Chip-level decoupling won't help with your SSO, although it will
keep the onchip (core) supply in better shape. I most
profoundly hope you're using reasonable packages such as the
copper-slug cavity-down ball grid parts (what we call HBGA).
You REALLY need the low theta(jc) and low pin inductance.
My first suggestion is to ditch the 5v supply. You're paying a
premium for obsolete parts and then having to pour in more than
twice the power compared to 3.3v parts -- and in your case that
power density is a show-stopper. Of course, you probably can't
change it by now. Bummer.
> At this high of power level, what are the primary concerns?
Desoldering the ICs. Delaminating the PWB.
> do we best address them? Is there a limit on how much current
> a half-ounce copper sheet in FR4 can tolerate?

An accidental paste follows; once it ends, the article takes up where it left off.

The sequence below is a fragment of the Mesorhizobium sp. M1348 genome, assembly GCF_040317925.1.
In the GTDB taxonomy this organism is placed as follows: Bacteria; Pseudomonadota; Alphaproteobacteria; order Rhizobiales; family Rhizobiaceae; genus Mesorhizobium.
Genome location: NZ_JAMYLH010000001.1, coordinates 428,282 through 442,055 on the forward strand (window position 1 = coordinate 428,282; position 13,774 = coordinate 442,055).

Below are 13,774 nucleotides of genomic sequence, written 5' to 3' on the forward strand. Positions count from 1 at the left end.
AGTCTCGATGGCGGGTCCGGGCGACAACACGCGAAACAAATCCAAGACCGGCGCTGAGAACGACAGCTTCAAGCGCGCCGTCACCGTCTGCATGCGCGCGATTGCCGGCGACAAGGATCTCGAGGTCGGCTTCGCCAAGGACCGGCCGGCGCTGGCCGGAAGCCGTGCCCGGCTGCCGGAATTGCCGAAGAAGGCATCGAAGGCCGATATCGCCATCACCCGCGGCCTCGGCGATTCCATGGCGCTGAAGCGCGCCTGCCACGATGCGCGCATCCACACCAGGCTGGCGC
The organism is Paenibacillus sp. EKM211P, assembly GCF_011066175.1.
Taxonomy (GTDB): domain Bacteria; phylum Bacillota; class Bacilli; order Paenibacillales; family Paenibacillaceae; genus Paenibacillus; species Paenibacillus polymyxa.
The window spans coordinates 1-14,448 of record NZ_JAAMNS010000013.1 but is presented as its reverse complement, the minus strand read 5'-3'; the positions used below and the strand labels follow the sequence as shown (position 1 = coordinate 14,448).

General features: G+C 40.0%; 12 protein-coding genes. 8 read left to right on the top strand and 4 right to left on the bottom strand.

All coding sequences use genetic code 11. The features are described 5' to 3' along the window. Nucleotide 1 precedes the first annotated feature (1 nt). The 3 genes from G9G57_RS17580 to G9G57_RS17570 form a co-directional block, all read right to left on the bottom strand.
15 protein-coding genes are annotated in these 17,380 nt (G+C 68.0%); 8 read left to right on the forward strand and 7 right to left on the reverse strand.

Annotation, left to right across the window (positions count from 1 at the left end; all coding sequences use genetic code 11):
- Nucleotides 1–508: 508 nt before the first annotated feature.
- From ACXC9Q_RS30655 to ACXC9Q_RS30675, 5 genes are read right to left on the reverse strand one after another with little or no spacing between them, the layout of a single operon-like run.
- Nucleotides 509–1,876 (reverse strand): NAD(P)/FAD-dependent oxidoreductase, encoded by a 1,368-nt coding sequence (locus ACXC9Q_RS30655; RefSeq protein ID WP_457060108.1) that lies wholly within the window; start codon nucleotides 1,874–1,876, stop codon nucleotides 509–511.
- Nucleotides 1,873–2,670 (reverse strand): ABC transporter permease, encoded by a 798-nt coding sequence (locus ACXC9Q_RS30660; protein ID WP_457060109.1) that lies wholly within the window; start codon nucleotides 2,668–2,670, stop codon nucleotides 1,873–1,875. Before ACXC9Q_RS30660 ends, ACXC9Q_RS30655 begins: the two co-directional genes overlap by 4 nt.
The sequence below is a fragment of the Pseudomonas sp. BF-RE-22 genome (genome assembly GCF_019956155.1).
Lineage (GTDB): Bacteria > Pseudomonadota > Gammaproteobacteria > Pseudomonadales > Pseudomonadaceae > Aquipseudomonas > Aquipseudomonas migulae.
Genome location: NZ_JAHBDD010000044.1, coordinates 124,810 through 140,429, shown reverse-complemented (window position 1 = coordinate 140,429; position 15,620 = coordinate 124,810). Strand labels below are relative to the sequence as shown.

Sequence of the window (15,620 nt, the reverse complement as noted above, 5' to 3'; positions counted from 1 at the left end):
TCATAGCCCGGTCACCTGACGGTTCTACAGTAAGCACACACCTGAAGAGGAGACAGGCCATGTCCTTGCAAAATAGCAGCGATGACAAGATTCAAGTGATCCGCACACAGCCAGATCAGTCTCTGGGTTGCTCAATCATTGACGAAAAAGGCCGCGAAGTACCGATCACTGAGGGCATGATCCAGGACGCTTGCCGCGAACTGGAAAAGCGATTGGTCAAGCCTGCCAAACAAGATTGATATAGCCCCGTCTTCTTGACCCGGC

Yup, and you're probably way past it. Pay particular attention
to the power path through your via field around the ICs; we've
seen some parts suck enough juice to blister the FR4 on much
lower-power applications than yours. If at all possible go
to multiple power planes with 2 oz copper. Not only will you
get better power distribution but it'll spread the heat somewhat
> How much current
> can I push through a standard via before it melts?
More than you can afford in terms of IR and Ldi/dt drop.
The vias aren't the worst of the bottleneck; it's the gaps
between them that are likely to kill ya.
> How can
> we effectively remove the heat?
Water jackets. Freon immersion.
Look, I'm not joking. 1000w is the kind of power that you use
for heating a small room. With a high-velocity fan behind it
my little ceramic heater still glows cherry red with 750 watts;
you are going to need a large external chiller to keep under
150C junction temps with anything aircooled.
-- D. C. Sessions email@example.com
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